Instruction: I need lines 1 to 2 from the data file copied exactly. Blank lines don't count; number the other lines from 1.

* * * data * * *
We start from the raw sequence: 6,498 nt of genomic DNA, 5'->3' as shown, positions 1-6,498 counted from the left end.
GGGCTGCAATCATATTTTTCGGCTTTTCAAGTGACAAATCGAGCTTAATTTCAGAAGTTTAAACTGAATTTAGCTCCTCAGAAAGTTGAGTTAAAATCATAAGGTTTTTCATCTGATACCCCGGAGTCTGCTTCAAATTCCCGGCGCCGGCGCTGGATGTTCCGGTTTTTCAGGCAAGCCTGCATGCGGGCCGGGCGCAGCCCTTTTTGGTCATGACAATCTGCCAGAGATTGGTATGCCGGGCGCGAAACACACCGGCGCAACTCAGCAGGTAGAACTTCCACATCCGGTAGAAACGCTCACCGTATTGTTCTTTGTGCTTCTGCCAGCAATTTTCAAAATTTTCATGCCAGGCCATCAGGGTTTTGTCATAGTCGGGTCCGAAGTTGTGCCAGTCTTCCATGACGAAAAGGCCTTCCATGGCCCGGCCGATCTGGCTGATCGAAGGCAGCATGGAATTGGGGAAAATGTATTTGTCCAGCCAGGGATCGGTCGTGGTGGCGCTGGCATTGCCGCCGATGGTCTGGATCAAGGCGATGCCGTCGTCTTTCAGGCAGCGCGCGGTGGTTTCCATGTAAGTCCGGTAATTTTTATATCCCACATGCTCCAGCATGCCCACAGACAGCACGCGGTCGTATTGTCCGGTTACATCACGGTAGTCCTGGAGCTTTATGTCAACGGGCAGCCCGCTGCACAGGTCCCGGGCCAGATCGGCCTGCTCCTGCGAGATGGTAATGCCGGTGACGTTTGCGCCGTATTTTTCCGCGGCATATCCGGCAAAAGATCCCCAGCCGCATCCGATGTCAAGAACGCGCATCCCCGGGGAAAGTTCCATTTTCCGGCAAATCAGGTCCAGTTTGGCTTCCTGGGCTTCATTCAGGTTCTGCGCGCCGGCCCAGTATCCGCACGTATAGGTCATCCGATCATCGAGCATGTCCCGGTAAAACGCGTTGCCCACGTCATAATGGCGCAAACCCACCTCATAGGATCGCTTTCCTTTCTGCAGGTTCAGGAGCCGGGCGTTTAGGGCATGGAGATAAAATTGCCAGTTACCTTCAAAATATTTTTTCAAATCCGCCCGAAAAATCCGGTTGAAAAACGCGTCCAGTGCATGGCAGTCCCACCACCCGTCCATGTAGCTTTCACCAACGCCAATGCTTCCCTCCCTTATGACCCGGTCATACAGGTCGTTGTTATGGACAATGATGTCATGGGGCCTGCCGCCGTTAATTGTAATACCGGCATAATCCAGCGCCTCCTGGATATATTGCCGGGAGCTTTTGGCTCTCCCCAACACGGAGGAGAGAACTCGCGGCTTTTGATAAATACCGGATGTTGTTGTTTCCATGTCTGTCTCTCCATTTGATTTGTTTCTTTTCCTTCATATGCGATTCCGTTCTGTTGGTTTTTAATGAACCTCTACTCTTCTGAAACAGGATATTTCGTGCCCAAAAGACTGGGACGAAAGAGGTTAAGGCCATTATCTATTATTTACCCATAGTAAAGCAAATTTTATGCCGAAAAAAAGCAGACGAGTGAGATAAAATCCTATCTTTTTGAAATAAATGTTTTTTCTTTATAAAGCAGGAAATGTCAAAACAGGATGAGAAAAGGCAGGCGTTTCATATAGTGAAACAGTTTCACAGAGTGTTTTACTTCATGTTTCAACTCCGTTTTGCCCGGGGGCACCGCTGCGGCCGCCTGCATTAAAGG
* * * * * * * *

We start from the raw sequence: 6,498 nt of genomic DNA, 5'->3' as shown, positions 1-6,498 counted from the left end.
GGGCTGCAATCATATTTTTCGGCTTTTCAAGTGACAAATCGAGCTTAATTTCAGAAGTTTAAACTGAATTTAGCTCCTCAGAAAGTTGAGTTAAAATCATAAGGTTTTTCATCTGATACCCCGGAGTCTGCTTCAAATTCCCGGCGCCGGCGCTGGATGTTCCGGTTTTTCAGGCAAGCCTGCATGCGGGCCGGGCGCAGCCCTTTTTGGTCATGACAATCTGCCAGAGATTGGTATGCCGGGCGCGAAACACACCGGCGCAACTCAGCAGGTAGAACTTCCACATCCGGTAGAAACGCTCACCGTATTGTTCTTTGTGCTTCTGCCAGCAATTTTCAAAATTTTCATGCCAGGCCATCAGGGTTTTGTCATAGTCGGGTCCGAAGTTGTGCCAGTCTTCCATGACGAAAAGGCCTTCCATGGCCCGGCCGATCTGGCTGATCGAAGGCAGCATGGAATTGGGGAAAATGTATTTGTCCAGCCAGGGATCGGTCGTGGTGGCGCTGGCATTGCCGCCGATGGTCTGGATCAAGGCGATGCCGTCGTCTTTCAGGCAGCGCGCGGTGGTTTCCATGTAAGTCCGGTAATTTTTATATCCCACATGCTCCAGCATGCCCACAGACAGCACGCGGTCGTATTGTCCGGTTACATCACGGTAGTCCTGGAGCTTTATGTCAACGGGCAGCCCGCTGCACAGGTCCCGGGCCAGATCGGCCTGCTCCTGCGAGATGGTAATGCCGGTGACGTTTGCGCCGTATTTTTCCGCGGCATATCCGGCAAAAGATCCCCAGCCGCATCCGATGTCAAGAACGCGCATCCCCGGGGAAAGTTCCATTTTCCGGCAAATCAGGTCCAGTTTGGCTTCCTGGGCTTCATTCAGGTTCTGCGCGCCGGCCCAGTATCCGCACGTATAGGTCATCCGATCATCGAGCATGTCCCGGTAAAACGCGTTGCCCACGTCATAATGGCGCAAACCCACCTCATAGGATCGCTTTCCTTTCTGCAGGTTCAGGAGCCGGGCGTTTAGGGCATGGAGATAAAATTGCCAGTTACCTTCAAAATATTTTTTCAAATCCGCCCGAAAAATCCGGTTGAAAAACGCGTCCAGTGCATGGCAGTCCCACCACCCGTCCATGTAGCTTTCACCAACGCCAATGCTTCCCTCCCTTATGACCCGGTCATACAGGTCGTTGTTATGGACAATGATGTCATGGGGCCTGCCGCCGTTAATTGTAATACCGGCATAATCCAGCGCCTCCTGGATATATTGCCGGGAGCTTTTGGCTCTCCCCAACACGGAGGAGAGAACTCGCGGCTTTTGATAAATACCGGATGTTGTTGTTTCCATGTCTGTCTCTCCATTTGATTTGTTTCTTTTCCTTCATATGCGATTCCGTTCTGTTGGTTTTTAATGAACCTCTACTCTTCTGAAACAGGATATTTCGTGCCCAAAAGACTGGGACGAAAGAGGTTAAGGCCATTATCTATTATTTACCCATAGTAAAGCAAATTTTATGCCGAAAAAAAGCAGACGAGTGAGATAAAATCCTATCTTTTTGAAATAAATGTTTTTTCTTTATAAAGCAGGAAATGTCAAAACAGGATGAGAAAAGGCAGGCGTTTCATATAGTGAAACAGTTTCACAGAGTGTTTTACTTCATGTTTCAACTCCGTTTTGCCCGGGGGCACCGCTGCGGCCGCCTGCATTAAAGG